Continued from Part 1
By: Fr. Raimundo Rocha, mccj Leer Parish Preist
The most dramatic moment – We were welcomed in Beer chapel by local Christians and settled there thinking that we were safe. We assumed the government troops would reach Leer soon, but through the main road. Now we were 28 km away from Leer, and so, safe. What happened was that Darfurian rebels and SPLA soldiers attacked us just one hour after our arrival in Beer. They came from Mirmir through the bush and were divided into three groups. Those people do not knock on your door, they arrived shooting at us. When we heard the gunshots and the sound of bullets flying over our heads, we took what we could and ran into the bush. I ran with three bags. Fr. Ernest ran with me and also the lady with her child. People ran in different directions. The gunfire was intense. I fell down three times. At some point I had given up, I could run no more and was ready if they came to shoot me. Fr. Ernest was encouraging me. An old man, whose marriage I had assisted at, appeared from nowhere. He put a bed sheet on the ground for me to rest and took my heaviest bag. Another bag was given to one of the sisters.
We had more gunfire and more running. The lady with the baby was left behind. When I and Fr. Ernest got completely exhausted, we threw ourselves on the ground in the middle of the dry grass under some palm trees and remained there unmoved for more than one hour. We were not able to figure out what had happened to the rest of the group. We thought some could be dead. The gunfire went on from 3 p.m. to 6 p.m. Suddenly, two cattle keepers walked by and saw us lying on the ground. We indentified ourselves. They moved on and came back later with Rebeka, a lady of the church, who took us to where the rest of the groups was. We were glad to see they were alive too. We miraculously escaped death. No doubt God protected us all along. The lady with the baby and a few others were still missing. We had information they had run very far and would be alive. We spent the night in a house nearby in terrible fear.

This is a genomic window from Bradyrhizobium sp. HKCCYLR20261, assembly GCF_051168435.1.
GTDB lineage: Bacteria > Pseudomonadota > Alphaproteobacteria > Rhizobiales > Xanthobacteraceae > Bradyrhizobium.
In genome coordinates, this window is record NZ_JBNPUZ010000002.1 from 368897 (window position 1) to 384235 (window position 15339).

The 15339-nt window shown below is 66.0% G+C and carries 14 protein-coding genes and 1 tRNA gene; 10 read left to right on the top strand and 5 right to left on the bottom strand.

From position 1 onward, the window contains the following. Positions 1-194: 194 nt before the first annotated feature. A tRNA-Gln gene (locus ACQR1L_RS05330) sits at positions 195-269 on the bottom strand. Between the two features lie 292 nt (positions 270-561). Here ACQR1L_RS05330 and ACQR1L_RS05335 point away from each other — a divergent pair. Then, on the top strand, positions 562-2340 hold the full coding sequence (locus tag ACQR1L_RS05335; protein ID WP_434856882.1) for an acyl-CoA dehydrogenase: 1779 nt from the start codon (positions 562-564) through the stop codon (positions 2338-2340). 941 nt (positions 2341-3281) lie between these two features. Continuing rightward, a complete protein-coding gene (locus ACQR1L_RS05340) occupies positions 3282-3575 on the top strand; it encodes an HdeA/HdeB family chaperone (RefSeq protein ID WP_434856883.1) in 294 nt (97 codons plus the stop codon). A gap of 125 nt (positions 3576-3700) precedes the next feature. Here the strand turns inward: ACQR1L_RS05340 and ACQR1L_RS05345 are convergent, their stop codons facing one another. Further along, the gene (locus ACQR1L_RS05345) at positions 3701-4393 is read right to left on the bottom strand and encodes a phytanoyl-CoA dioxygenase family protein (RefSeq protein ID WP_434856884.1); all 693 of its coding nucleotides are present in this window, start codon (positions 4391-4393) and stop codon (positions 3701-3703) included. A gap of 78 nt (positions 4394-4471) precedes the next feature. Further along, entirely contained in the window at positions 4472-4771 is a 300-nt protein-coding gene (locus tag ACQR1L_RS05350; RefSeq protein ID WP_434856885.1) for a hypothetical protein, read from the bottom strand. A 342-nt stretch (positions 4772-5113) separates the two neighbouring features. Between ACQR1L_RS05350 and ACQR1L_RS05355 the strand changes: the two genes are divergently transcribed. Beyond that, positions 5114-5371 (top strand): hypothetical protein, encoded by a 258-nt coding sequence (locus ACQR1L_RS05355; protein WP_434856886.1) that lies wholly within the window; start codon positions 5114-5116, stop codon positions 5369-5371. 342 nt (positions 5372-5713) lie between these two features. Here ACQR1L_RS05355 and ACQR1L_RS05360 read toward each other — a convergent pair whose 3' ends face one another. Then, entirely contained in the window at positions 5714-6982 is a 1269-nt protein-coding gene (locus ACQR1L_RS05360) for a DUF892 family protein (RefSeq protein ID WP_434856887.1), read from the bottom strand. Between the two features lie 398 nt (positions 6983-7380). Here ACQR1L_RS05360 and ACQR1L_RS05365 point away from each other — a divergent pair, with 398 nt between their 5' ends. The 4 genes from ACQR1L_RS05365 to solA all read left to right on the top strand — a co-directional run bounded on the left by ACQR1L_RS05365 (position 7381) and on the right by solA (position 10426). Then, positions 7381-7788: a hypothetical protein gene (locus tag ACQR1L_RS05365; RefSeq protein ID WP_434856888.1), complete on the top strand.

Reaching another location and reality – Early in the morning we moved to a far off location in the swamps. There we would be safer. We were welcomed by the owner of the house. There we set home and would sleep on the ground for the next twenty days. Little by little the group was getting together once again. We felt so relieved and grateful to God. Now we learned that one Nuer person was shot dead, two of our cars were taken and another car was set on fire by the Darfurians and government soldiers while civilians and other military rebels were looting the mission. We had lost almost everything. Most of us remained with the clothes we were wearing. We shared our clothes and other items with those who had little. I was able to save my documents, old computer, Holy Communion and a few clothes. And so was Fr. Jacob. Some money was also saved with which we would by our food.
The new location was a real swampy area and very far. There are hippos and crocodiles. It was cold at night and very wind during the day. It soon became crowded. Many other displaced families joined us. One day I counted over 140 mosquito nets tents each sheltering three or more people. We were nearly 500 people. Food was getting scarce. Local Christians were collecting food to feed us. We got four goats and a bull which we shared among all. The same we did with dry fish. Hunt was also part of the menu (buffalo, hippo and crocodile). We drank from the same swampy water we bathed with, we just boiled it. I had some medicine which I was sharing with the sick. Most children were affected with cough and malnutrition. Some sick with malaria. It is the burning season and to make things worse, fire was put in the dry grass. On 10 February a big fire came towards our camp. We run for a short distance till the fire was extinguished. Now most firewood was burnt. That bush was also our ‘toilet’.